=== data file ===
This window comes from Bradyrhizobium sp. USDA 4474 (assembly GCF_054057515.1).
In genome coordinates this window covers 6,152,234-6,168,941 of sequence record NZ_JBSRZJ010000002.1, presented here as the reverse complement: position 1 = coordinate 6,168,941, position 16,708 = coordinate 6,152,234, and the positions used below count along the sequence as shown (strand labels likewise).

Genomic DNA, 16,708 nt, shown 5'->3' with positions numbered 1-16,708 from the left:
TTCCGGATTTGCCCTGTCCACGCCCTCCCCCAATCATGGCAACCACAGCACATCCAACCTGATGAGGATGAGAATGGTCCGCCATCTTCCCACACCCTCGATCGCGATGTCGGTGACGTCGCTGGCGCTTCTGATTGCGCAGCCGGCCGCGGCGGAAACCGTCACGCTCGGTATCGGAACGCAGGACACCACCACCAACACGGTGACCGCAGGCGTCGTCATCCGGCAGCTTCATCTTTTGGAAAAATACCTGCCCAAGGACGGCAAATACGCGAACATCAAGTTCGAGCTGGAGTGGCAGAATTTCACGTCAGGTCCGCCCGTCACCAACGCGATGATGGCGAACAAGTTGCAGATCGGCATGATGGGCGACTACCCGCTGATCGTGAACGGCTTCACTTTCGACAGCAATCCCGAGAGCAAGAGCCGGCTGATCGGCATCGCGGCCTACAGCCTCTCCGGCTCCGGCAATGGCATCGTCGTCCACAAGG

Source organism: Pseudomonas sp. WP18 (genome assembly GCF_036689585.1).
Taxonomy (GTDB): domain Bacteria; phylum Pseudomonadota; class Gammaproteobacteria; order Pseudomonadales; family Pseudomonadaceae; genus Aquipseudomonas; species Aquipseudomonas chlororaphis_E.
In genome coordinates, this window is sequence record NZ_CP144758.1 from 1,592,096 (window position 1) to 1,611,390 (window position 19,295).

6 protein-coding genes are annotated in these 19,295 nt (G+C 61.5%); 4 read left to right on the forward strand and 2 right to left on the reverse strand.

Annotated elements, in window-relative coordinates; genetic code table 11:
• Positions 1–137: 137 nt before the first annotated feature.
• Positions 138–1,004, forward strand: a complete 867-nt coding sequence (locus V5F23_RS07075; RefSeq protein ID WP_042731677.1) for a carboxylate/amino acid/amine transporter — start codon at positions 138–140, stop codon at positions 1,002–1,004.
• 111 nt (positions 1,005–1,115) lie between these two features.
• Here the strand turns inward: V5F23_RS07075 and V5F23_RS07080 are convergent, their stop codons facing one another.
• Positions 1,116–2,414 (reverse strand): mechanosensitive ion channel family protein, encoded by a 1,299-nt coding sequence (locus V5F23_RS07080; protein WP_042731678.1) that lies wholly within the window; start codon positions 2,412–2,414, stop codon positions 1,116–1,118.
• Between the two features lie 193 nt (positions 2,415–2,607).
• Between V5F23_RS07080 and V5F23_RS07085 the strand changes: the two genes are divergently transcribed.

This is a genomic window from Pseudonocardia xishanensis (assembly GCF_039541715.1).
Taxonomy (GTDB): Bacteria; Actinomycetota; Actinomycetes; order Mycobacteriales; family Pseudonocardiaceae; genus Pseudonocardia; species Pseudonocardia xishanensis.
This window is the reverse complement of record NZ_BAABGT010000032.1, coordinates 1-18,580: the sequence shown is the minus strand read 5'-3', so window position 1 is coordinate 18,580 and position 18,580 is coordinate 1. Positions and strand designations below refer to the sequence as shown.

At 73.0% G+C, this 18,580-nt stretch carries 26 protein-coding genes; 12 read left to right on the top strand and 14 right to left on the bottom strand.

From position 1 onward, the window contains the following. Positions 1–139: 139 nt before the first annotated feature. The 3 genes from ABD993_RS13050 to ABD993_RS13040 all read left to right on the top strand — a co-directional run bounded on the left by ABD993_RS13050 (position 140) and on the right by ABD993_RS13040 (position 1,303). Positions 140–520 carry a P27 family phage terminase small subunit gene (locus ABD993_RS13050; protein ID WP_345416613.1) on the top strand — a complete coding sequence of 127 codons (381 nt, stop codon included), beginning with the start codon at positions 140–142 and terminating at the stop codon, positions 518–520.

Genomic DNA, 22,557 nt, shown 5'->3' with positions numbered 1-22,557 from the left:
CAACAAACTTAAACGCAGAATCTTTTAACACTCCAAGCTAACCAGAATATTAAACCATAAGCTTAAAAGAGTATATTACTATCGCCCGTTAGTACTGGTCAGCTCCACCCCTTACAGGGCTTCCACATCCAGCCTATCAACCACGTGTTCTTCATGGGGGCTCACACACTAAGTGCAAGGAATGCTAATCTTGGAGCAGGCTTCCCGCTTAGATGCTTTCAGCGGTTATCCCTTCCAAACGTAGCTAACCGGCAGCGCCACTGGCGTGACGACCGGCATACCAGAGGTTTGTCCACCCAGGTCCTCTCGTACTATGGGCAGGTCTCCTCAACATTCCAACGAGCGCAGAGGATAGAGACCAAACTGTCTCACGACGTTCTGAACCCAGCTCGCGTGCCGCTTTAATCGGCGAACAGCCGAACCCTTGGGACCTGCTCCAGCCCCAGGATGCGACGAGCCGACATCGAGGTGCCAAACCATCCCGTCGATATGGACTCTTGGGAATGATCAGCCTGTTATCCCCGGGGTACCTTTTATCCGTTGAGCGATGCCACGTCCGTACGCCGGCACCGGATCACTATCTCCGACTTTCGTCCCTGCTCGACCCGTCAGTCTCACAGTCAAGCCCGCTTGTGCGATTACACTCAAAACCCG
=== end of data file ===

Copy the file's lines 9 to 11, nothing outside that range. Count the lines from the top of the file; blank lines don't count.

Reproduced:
Annotated elements, in window-relative coordinates; genetic code table 11:
• Positions 1–137: 137 nt before the first annotated feature.
• Positions 138–1,004, forward strand: a complete 867-nt coding sequence (locus V5F23_RS07075; RefSeq protein ID WP_042731677.1) for a carboxylate/amino acid/amine transporter — start codon at positions 138–140, stop codon at positions 1,002–1,004.